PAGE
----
Finance Minister Constantinos Petrides is pleased with Cyprus’ recent upgrading by rating agency DBRS Morningstar from BBB(Low) to BBB, revising its outlook from positive to stable.
Petrides said in a statement: “DBRS justifies its decision to upgrade the Republic’s credit rating to BBB, based on the prudent policy of the public debt management, the historically positive performance of the government regarding the ability to reduce the budget deficit”.
The rating agency also noted Cyprus’ inclusion in the eurozone, and its favourable business and investment character also played a role in its decision.
DBRS’s recent upgrade reflects the better-than-expected performance of Cyprus’ public finances in 2021 and the expectation that medium-term conditions will remain supportive in efforts to reduce debt, despite the risks posed by the war in Ukraine and the coronavirus pandemic.
Fiscal recovery progressed faster than expected in 2021, with the budget deficit shrinking to 1.8% of GDP from 5.6% of GDP in 2020, mainly due to strong revenue growth.
DBRS notes that Cyprus recorded a small primary surplus of 0.1% of GDP in 2021.
In this context, Cyprus’s increased public debt ratio decreased from 115% of GDP in 2020 to 103.9% in 2021.
The rating agency also mentioned the continuing decline in non-performing loans burdening the banking system and the limited impact of the pandemic on the quality of banks’ assets were supporting factors for the upgrade.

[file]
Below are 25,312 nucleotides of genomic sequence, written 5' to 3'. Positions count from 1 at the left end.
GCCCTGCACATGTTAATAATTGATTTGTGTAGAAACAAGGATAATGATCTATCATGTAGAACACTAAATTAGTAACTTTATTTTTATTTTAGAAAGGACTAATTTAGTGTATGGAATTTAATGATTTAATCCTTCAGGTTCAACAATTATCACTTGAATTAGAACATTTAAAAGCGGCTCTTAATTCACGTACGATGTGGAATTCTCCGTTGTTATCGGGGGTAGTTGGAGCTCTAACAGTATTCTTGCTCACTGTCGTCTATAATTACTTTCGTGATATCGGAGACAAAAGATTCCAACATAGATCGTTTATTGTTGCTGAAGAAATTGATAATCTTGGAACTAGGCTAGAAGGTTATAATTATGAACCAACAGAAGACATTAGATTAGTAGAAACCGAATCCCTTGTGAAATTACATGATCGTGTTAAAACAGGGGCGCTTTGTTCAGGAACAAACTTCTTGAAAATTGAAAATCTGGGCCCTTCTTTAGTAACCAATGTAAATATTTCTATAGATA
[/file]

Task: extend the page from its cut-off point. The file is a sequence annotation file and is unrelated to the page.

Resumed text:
Petrides said: “The government remains firmly committed to strengthening the fiscal position of Cyprus, promoting sustainable recovery and the long-term stability of the Cypriot economy”.
Changing Cyprus’ outlook to Stable, DBRS said it reflects “the risks remain broadly balanced. “Cyprus is one of the European Union countries most heavily exposed to the Russian market. Therefore, uncertainty over the duration of the invasion and its impact on longer-term fiscal and debt metrics raises uncertainty.
“However, DBRS Morningstar considers that the impact on credit metrics will most likely be contained.”
DBRS expects some direct and indirect negative impacts on the economy from Russia’s invasion of Ukraine on economic growth in 2022, “given a high exposure to Russia, especially in the tourism and professional services sectors where recovery will be slower than expected.
“Also, increasing energy prices will exacerbate the already elevated inflationary pressures and further erode household’s purchasing power.”
Nevertheless, it views that “Cyprus’ medium-term economic prospects remain solid, and the country should be well placed to manage and adjust to the shock.”